From Rachel Whiteread’s mummified air to the burial rituals of the mysterious Scythians.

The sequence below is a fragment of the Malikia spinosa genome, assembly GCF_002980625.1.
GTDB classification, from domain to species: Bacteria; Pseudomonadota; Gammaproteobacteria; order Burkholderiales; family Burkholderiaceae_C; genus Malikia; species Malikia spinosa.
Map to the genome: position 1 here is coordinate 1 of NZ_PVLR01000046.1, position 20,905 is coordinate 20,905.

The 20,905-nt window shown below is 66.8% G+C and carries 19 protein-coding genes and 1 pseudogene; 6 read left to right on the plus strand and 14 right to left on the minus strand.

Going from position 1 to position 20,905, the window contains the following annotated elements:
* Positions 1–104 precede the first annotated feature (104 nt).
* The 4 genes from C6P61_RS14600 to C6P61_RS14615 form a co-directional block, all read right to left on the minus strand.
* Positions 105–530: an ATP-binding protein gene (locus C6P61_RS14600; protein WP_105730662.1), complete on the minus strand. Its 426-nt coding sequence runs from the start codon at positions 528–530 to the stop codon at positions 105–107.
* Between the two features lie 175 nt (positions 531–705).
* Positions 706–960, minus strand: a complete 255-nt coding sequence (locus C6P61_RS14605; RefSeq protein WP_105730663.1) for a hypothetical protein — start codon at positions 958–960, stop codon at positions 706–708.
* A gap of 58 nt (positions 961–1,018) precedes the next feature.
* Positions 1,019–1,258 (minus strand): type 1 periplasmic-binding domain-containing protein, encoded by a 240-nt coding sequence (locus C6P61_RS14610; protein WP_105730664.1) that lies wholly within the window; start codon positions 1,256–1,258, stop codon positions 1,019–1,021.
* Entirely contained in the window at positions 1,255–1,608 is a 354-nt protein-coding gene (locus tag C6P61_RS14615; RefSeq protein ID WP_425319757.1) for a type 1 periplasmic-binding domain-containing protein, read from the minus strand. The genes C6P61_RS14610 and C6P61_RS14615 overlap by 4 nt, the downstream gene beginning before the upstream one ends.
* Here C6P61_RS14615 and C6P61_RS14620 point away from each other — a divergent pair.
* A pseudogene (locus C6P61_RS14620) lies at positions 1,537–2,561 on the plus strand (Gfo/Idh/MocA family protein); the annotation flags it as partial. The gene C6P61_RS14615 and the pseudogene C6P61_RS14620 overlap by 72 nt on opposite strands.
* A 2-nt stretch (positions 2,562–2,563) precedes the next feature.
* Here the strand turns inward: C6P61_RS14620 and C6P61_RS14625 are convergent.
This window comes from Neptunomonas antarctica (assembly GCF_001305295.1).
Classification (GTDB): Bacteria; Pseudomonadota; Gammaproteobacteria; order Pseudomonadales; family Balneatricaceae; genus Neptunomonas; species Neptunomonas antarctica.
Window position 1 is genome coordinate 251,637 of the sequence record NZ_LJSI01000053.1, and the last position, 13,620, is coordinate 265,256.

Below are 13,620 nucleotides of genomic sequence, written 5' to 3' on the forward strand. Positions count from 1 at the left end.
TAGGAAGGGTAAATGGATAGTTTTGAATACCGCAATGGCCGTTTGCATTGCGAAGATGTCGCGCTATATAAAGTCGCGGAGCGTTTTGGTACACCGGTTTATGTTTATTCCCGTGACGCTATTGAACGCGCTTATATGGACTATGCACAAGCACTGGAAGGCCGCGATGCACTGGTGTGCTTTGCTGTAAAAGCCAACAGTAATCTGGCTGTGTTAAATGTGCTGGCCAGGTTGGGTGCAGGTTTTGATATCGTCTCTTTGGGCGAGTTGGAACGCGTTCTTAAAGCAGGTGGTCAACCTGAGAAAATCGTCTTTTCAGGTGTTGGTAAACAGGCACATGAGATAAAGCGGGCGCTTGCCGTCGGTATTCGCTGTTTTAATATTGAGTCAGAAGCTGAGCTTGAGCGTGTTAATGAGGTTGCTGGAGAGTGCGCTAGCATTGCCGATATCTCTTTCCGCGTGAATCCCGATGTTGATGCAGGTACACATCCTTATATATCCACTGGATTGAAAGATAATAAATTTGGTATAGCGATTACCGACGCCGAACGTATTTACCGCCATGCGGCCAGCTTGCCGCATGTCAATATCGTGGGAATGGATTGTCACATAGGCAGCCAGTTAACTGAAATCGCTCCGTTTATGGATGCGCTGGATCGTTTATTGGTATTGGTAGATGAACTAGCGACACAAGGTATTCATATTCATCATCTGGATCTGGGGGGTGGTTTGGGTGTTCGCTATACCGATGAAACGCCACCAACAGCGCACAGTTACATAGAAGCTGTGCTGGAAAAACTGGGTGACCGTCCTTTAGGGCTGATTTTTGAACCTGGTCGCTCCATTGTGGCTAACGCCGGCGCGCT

On very special occasions, Tate Britain’s 1979 extension is opened up into a vast, single, top-lit space. This is the case for Rachel Whiteread’s career survey (until 21 January 2018) of 30 years of work, from breakthrough sculptures made the year after she graduated from art school, to pieces fresh from the studio. Whiteread’s work has been remarkably consistent. For Closet (1988), she cast the interior of a humdrum wardrobe in plaster and covered it in black felt. Ever since, she has been “mummifying the air”, as she once put it. The point of the Tate exhibition, according to its curator, Ann Gallagher, is to show that “through consistency of process, there’s an incredible variation”.